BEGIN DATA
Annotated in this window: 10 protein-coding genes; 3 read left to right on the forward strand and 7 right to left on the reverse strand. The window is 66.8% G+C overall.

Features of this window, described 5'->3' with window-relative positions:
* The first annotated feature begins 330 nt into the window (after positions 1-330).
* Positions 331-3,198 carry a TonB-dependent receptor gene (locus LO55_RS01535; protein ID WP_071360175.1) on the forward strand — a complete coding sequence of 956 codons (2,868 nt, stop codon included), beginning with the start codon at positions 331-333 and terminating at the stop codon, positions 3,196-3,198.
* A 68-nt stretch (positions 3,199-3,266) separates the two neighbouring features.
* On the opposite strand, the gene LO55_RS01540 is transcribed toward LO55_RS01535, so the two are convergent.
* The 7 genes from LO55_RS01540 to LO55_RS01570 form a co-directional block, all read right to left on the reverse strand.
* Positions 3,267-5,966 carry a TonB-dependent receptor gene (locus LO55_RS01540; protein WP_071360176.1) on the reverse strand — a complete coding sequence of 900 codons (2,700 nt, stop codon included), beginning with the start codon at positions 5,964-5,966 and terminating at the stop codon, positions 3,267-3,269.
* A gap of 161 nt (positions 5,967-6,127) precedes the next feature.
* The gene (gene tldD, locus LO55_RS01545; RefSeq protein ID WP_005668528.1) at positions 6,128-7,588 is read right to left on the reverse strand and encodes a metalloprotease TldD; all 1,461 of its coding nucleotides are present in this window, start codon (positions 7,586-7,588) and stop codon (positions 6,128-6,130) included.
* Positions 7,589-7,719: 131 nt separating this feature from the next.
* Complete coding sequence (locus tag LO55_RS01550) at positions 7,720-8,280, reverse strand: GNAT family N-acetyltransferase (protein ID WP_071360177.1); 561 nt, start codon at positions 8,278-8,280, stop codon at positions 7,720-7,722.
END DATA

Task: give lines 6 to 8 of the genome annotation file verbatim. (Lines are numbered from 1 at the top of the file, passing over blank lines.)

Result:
* On the opposite strand, the gene LO55_RS01540 is transcribed toward LO55_RS01535, so the two are convergent.
* The 7 genes from LO55_RS01540 to LO55_RS01570 form a co-directional block, all read right to left on the reverse strand.
* Positions 3,267-5,966 carry a TonB-dependent receptor gene (locus LO55_RS01540; protein WP_071360176.1) on the reverse strand — a complete coding sequence of 900 codons (2,700 nt, stop codon included), beginning with the start codon at positions 5,964-5,966 and terminating at the stop codon, positions 3,267-3,269.